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A Lesson in Grammar:

GRAMMAR IN RHYME. --Of course the whole science of grammar cannot be composed in 20 lines of verse, but the 10 couplets which are here given, have started many young learners upon the difficult road which leads to mastery of language. The lines are worth remembering.

Three little words you often see Are articles a, an, and the.

A noun's the name of any thing, As school or garden, hoop or swing.

Adjectives tell the kind of noun, As great, small, pretty, white, or brown.

Instead of nouns the pronouns stand -- her head, his face, your arms my hand.

Verbs tell of something to be done -- To read, count, laugh, sing, jump, or run.

How things are done the adverbs tell, As slowly, quickly, ill, or well.

Conjunctions join the words together, As men and women, wind or weather.

The preposition stands before A noun, As in or through the door.

The interjection shows surprise, As 0! how pretty, Ah! how wise.

The whole are called nine parts of speech, Which reading, writing, speaking teach.

A-MEND'MENT, n. An alteration or change for the better; correction of a fault or faults; reformation of life, by quitting vices.

2. In legislative proceedings, any alteration in a bill or motion, by adding, changing, or omitting.

3. In law, the correction of an error in a writ or precess.

Shakspeare uses it for the recovery of health, but this sense is unusual.

A-MENDS', n. pl. [Fr. amende.]

Compensation for an injury; recompense; satisfaction; equivalent; as, the happiness of a future life will more than. make amends for the miseries of this.

BILL, n. [Norm. bille a label or note ; Fr. billet, bil; Arm.bilked; Sp billets; It. bigliettoe,bullelta, bollelttino. The primary sense is a roll or folded paper, Sp. Boleta, a billet, a ticket, and a paper of tobacco, coinciding with bola, a ball; or it is from cutting off; and signifies a piece]

1.In law a declaration in writing, expressing some wrong the complainant suffered from the defendant, or a fault committed by some person against a law. It contains the fact complained of, the damage sustained, and a petition or process against the defendant for redress. It is used both in civil and criminal cases.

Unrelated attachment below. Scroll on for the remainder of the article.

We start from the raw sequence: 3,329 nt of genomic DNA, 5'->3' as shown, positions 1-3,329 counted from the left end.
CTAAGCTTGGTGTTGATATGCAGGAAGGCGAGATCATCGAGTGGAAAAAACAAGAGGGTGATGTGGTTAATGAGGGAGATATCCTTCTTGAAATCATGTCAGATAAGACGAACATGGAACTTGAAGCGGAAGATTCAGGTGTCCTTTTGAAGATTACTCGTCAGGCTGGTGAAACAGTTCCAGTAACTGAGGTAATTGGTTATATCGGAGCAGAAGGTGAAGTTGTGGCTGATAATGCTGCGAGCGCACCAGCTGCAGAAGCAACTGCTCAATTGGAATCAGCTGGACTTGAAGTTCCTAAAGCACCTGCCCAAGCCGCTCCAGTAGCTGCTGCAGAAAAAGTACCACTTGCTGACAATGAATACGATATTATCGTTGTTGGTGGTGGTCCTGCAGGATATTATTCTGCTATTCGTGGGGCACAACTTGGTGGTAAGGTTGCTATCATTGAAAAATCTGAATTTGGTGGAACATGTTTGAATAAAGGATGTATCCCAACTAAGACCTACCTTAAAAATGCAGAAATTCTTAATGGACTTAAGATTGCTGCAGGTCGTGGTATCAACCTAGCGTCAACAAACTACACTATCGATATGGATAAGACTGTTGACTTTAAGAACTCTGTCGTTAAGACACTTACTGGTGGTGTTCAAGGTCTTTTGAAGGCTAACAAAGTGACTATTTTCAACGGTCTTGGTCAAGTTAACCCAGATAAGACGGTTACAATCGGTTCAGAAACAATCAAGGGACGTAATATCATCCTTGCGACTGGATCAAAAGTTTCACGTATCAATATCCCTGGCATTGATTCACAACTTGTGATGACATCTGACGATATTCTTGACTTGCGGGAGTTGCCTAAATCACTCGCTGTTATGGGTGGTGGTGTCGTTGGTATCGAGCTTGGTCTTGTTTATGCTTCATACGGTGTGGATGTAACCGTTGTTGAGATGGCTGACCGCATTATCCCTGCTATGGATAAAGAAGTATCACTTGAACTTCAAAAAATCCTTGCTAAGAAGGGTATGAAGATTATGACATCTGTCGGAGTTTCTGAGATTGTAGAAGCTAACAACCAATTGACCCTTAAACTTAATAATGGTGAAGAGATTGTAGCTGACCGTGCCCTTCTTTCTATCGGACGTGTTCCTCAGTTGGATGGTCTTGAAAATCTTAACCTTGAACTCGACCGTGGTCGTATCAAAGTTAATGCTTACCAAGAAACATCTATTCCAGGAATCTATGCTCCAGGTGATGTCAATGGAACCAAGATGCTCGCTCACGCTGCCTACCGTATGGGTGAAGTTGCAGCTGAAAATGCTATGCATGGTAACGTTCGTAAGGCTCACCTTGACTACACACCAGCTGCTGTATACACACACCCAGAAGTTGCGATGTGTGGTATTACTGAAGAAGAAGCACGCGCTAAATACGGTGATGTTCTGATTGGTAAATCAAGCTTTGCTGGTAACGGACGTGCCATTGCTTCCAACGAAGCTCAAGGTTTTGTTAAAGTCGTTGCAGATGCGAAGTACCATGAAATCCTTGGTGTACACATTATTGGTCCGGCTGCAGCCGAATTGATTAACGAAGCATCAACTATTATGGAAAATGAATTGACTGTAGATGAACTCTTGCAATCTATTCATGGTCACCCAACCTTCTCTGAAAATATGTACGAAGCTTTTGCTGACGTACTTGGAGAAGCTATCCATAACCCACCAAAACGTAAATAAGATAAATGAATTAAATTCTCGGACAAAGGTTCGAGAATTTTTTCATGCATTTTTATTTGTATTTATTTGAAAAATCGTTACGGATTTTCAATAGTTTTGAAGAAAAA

In Scots law, every summary application in writing, by way of petition to the court of session, is called a bill.

2.In law and in commerce, in England, an obligation or security given for money under the hand, and sometimes the seal, of the debtor, without a condition or forfeiture for non-payment. In the latter circumstance, it differs from a bond. In the United States, this species of security is usually called a note, a note of hand, or a promissory note.

3. A form or draft of a law, presented to a legislature, but not enacted, in some cases,

statues are called bills; but usually they are qualified by some description as, a bill of attainder.

4.A paper written or printed, and posted up in some public place, advertising the proposed sale of goods or particular things; an advertisement posted.

5.An account of goods sold or delivered, services rendered, or work done, with the price or value annexed to each article.

6.Any written paper, containing a statement of particulars; as, a bill of charges or expenditures ; a physician's bill of prescriptions; a bill of fare or provisions, &c.

DOCTRINE, n. [L. doctrine, from doceo, to teach.]

In a general sense, whatever is taught. Hence a principle or position in any science; whatever is laid down as true by an instructor or master. The doctrines of the gospel are the principles or truths taught by Christ and his apostles. The doctrines of Plato are the principles which he taught. Hence a doctrine may be true or false; it may be a mere tenet or opinion.